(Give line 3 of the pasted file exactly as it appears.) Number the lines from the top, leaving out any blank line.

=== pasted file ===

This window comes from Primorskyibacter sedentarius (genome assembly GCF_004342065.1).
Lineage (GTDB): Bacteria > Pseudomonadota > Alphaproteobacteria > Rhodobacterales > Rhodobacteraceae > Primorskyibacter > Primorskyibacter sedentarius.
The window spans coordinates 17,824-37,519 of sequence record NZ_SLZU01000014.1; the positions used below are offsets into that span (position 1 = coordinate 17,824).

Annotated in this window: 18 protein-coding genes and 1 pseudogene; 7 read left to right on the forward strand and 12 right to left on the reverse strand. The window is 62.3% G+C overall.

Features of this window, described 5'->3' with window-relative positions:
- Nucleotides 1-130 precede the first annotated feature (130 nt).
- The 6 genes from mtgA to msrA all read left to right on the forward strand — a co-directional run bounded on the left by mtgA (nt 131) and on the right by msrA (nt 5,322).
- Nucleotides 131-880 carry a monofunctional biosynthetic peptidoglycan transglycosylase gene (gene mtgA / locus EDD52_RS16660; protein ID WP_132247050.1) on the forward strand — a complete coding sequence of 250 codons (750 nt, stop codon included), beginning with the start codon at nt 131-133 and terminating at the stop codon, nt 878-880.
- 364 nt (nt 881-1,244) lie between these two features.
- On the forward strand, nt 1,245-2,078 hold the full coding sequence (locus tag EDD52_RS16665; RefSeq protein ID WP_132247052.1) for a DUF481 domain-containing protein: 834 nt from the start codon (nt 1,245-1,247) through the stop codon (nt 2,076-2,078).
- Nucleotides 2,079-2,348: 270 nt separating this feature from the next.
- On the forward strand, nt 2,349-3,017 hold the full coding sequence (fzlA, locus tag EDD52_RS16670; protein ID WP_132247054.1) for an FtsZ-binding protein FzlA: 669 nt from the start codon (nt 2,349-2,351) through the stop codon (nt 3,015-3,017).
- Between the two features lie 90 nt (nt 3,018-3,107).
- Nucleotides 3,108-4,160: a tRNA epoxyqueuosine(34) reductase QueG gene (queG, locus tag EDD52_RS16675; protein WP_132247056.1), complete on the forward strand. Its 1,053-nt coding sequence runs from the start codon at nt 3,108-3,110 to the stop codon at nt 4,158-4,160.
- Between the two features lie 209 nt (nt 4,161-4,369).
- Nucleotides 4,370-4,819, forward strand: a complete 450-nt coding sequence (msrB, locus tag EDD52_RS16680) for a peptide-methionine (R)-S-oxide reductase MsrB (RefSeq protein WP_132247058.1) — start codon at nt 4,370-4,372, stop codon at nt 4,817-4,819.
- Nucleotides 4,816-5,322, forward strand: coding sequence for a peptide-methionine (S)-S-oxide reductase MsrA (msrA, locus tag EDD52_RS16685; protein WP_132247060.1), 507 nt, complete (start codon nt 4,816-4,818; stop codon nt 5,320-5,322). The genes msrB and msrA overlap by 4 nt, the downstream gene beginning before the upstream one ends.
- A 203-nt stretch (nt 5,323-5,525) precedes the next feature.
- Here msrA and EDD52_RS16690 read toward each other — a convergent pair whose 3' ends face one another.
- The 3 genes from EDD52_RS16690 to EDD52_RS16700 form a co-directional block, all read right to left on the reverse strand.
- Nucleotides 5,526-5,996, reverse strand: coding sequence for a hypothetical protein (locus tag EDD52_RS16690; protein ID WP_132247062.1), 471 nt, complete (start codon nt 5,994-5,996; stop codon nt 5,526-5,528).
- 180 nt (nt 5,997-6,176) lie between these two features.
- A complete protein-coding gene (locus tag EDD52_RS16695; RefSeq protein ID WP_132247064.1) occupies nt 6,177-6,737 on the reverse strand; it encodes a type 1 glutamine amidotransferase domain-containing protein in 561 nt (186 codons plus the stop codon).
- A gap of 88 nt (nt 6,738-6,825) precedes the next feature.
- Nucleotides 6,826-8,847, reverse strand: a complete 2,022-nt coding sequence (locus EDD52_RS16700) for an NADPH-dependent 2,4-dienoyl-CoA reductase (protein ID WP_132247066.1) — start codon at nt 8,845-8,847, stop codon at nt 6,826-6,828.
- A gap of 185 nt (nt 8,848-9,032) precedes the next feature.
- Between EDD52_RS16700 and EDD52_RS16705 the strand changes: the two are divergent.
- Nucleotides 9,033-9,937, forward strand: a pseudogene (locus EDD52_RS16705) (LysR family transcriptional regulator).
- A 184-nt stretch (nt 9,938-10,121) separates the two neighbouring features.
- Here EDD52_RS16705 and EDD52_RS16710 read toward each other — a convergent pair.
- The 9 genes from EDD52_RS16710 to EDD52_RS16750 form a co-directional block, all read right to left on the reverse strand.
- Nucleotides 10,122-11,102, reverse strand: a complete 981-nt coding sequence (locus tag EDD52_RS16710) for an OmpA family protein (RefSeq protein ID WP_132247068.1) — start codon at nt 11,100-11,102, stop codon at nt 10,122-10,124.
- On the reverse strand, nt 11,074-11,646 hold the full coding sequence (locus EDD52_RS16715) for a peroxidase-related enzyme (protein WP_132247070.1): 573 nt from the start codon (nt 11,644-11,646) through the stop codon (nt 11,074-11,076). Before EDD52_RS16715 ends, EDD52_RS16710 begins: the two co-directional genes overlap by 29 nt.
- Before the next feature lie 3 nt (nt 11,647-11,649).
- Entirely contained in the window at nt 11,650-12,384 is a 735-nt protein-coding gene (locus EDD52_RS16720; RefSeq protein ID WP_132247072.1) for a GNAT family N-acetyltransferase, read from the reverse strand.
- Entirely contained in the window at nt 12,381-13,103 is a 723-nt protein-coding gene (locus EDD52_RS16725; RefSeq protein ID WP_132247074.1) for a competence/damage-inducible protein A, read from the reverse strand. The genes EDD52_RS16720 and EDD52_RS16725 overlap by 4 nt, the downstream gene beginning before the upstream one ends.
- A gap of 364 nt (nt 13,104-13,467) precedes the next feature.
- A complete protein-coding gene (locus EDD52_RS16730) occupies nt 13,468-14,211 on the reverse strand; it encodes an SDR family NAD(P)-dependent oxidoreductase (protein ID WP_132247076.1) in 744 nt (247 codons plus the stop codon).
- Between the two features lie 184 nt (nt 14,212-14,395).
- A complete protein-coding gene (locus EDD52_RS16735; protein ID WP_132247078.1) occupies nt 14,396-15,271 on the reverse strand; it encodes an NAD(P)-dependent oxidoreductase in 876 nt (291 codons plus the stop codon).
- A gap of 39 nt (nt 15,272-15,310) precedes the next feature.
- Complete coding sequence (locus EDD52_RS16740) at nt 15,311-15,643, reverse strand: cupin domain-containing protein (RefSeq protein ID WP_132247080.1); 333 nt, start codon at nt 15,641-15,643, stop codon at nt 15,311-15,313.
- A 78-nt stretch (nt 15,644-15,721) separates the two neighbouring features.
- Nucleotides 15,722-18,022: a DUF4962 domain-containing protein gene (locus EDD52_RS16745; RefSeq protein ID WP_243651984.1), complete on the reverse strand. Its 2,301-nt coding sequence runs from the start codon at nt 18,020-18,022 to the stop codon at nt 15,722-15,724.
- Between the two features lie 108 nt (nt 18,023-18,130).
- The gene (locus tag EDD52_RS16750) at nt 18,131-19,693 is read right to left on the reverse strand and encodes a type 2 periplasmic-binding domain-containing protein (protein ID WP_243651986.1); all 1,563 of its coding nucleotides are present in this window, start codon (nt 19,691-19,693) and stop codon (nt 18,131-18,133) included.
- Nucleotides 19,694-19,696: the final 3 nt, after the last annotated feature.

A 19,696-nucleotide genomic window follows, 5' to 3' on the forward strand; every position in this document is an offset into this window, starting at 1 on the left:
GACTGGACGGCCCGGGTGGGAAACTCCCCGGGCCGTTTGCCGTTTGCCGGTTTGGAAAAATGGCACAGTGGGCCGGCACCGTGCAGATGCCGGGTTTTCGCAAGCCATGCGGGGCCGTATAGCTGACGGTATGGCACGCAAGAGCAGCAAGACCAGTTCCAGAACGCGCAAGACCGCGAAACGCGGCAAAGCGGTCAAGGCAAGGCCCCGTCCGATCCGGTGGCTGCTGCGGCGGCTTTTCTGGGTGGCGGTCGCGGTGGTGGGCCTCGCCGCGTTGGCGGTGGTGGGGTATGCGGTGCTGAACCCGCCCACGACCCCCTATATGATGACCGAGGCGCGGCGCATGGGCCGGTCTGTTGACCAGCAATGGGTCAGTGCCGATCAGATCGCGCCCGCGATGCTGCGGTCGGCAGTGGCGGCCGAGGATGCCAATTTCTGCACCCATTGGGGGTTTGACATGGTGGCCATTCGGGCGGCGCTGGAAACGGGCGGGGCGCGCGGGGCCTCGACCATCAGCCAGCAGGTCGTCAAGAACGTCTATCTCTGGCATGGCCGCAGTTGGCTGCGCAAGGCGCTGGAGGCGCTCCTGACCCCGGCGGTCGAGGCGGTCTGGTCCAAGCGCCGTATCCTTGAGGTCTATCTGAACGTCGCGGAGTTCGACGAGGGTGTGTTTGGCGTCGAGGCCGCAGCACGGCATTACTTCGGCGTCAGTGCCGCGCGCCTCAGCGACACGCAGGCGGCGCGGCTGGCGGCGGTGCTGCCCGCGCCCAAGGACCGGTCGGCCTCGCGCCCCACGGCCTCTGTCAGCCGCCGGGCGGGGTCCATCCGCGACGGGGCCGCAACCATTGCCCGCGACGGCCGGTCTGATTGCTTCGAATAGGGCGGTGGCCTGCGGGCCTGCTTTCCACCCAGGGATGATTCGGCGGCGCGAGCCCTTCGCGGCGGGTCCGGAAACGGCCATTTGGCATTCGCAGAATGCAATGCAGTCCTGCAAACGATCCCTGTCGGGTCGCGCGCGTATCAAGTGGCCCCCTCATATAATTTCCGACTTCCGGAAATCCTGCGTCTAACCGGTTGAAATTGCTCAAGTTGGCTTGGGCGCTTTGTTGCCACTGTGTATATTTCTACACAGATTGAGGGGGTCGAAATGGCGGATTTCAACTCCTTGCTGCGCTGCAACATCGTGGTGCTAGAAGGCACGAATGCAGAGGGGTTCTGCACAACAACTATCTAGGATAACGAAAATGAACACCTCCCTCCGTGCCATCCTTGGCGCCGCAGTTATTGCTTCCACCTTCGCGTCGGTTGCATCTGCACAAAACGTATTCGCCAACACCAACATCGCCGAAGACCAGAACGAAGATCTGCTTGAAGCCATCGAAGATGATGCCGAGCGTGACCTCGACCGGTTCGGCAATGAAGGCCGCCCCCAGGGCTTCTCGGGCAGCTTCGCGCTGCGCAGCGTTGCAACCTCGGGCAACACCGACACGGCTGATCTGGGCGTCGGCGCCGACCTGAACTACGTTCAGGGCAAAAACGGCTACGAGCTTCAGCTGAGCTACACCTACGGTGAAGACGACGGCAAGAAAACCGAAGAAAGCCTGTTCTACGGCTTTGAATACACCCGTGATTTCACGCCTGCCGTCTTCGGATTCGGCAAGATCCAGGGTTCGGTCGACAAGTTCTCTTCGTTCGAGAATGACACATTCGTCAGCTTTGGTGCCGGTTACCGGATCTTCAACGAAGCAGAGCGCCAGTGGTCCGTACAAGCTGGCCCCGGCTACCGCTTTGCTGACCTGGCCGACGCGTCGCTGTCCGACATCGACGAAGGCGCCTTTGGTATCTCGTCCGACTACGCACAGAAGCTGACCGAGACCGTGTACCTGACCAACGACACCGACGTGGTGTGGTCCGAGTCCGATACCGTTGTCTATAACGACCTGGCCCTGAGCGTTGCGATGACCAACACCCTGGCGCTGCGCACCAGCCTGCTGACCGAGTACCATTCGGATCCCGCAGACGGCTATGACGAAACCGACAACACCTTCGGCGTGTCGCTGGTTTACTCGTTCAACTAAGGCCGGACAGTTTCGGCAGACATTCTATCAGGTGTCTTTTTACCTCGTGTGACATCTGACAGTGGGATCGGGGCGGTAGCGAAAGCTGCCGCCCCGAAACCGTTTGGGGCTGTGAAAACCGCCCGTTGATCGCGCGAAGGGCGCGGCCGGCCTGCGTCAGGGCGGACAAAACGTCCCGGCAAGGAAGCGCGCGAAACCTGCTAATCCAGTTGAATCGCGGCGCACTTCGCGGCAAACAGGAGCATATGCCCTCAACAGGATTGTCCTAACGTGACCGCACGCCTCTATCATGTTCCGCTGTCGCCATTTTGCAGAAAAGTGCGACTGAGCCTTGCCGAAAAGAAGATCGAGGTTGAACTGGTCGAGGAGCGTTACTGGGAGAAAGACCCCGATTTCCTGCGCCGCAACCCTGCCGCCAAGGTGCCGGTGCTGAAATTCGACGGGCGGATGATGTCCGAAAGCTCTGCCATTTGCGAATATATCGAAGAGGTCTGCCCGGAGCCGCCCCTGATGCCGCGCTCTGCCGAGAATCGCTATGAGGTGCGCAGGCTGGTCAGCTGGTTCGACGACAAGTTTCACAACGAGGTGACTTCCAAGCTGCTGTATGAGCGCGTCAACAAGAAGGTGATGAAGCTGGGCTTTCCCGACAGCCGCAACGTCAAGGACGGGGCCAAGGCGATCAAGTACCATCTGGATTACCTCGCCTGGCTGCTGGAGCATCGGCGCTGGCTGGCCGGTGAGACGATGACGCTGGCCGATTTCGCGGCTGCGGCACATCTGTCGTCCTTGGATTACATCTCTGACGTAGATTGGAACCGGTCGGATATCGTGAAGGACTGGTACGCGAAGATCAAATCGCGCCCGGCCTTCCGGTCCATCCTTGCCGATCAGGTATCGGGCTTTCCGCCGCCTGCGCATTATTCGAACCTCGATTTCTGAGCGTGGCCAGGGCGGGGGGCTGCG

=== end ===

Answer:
The window spans coordinates 17,824-37,519 of sequence record NZ_SLZU01000014.1; the positions used below are offsets into that span (position 1 = coordinate 17,824).